Text 5. THE SYSTEM OF GOVERNMENT IN GREAT BRITAIN.
What is the Government? The Government is the management of the country. The Government makes the important decisions, e.g. about foreign policy, education, or health, but all these decisions have to be approved by Parliament. If Parliament thinks that a particular Government policy is against the public interest, then it can force the Government to change its mind.
State Organs of the United Kingdom include the monarchy, the legislative, executive and judicial organs of Government.
The monarchy is the most ancient institution in the United Kingdom, with a continuous history stretching back over a thousand years. The monarchy is hereditary. Queen Elizabeth II, who succeeded to the throne in 1952, is the head of the judiciary, the commander-in-chief of the armed forces of the Crown and the temporal head of the established Church in England. Her Majesty’s Government governs in the name of the Queen who must act on the advice of her ministers.
Parliament is the legislative organ of the United Kingdom.
What do we mean by Parliament? The Parliament of the United Kingdom consists of the Queen hereditary monarch, the House of Lords (almost 1300 unelected members or peers) and the House of Commons (659 elected Members of Parliament). All three combine to carry out the work of Parliament.
The House of Lords is still a hereditary body. It consists of the Lords Temporal and the Lord Spiritual. The House of Lords is presided over by the Lord Chancellor who is the chairman of the House.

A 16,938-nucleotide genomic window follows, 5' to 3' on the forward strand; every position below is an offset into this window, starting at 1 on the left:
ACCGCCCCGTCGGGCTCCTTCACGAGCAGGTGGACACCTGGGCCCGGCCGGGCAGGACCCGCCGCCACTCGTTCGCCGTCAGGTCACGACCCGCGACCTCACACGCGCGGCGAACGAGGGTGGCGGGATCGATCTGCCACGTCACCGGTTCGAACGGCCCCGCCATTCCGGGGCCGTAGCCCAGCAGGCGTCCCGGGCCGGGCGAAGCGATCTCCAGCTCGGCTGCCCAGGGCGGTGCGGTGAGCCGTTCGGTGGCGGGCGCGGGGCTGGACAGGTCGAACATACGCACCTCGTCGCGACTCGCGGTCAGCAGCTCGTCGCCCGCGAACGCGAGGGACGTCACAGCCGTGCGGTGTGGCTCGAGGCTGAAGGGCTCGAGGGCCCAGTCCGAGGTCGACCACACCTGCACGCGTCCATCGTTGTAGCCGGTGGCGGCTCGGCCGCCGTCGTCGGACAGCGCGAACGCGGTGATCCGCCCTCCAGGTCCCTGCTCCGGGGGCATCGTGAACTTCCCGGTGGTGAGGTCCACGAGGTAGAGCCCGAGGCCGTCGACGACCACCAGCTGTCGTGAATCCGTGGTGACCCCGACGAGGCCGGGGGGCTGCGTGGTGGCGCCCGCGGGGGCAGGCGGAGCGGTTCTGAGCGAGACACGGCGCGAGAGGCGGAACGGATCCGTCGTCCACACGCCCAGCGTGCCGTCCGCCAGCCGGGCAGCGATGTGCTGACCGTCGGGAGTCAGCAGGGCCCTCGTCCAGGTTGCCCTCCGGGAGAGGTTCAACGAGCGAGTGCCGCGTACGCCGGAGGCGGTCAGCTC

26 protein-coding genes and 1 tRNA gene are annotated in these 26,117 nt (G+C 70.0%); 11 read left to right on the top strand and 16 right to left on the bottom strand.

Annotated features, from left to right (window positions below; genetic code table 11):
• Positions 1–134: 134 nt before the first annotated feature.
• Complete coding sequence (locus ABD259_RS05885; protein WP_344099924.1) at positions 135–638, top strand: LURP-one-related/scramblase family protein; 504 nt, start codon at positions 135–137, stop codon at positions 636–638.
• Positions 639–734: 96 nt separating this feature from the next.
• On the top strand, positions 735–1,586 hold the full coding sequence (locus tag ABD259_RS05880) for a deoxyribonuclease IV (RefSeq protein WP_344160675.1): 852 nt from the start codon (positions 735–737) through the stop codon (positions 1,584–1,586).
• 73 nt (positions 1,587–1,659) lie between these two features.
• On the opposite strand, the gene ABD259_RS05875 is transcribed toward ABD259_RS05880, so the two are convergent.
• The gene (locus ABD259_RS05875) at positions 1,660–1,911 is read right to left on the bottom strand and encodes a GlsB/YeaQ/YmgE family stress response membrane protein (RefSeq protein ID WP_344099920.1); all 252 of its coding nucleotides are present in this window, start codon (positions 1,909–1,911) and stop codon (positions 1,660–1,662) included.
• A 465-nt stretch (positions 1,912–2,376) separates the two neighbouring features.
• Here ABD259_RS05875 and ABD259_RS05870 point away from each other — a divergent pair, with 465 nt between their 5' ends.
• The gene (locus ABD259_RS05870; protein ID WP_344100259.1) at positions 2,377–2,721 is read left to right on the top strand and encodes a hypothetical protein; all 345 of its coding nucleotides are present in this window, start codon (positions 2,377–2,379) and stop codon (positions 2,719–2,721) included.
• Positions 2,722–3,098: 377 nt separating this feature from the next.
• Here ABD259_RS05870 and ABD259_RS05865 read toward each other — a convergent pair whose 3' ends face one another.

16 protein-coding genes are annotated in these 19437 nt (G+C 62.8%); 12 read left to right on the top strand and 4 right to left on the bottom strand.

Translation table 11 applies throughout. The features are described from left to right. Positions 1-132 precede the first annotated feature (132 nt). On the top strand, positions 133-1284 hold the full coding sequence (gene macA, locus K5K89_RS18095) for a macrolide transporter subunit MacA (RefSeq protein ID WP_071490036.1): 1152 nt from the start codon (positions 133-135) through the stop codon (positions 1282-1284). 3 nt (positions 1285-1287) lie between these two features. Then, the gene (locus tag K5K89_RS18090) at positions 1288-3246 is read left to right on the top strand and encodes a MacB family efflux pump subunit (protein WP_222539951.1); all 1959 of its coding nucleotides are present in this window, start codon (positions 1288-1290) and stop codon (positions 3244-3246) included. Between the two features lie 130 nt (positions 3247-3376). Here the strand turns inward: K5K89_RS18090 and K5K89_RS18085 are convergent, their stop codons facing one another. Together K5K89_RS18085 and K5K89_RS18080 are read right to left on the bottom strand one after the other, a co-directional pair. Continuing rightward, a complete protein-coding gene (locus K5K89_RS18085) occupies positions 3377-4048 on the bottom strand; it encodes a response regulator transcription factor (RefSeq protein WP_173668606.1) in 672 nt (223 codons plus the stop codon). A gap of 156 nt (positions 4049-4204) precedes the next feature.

The House of Commons is an elected and representative body. Members are paid a salary and an allowance. The Speaker of the House of Commons is elected by the members of the House immediately after each new Parliament is formed.
The Government consists of approximately 100 members of the political party which has the majority of seats in the House of Commons.
What does Parliament do? Making laws (legislations).
The Queen, Lords and Commons all have to agree to any new law which is passed.
Examining the work of Government. Both the Lords and the Commons examine the work of the Government on behalf of the public. They do this by asking the Government questions, by debate and through committees of injury.
Controlling finance. Only the House of Commons can give permission for Government to collect taxes. The House of Commons decides what taxes shall be collected and how the money shall be spent.
Protecting the individual. Members of Parliament (Members of the House of Commons) protect the rights of the individual. Each Member of Parliament represents the people of a certain area. Britain is divided into 659 of these areas, known as constituencies.
Hearing appeals. The House of Lords is a Court of Justice, the highest Court of Appeal in Britain.
Executive. The Government consists of the ministers appointed by the Crown on the recommendation of the Prime Minister. The Prime minister is appointed directly by the Crown and is the leader of the political party which has a majority of seats in the House of Commons. The Prime Minister is the head of the Government, he is always a Member of the House of Commons. He consults and advises the Monarch on government business, supervises and coordinates the work of the various ministers and departments in the House of Commons. He also makes recommendations to the Monarch on many important public appointments.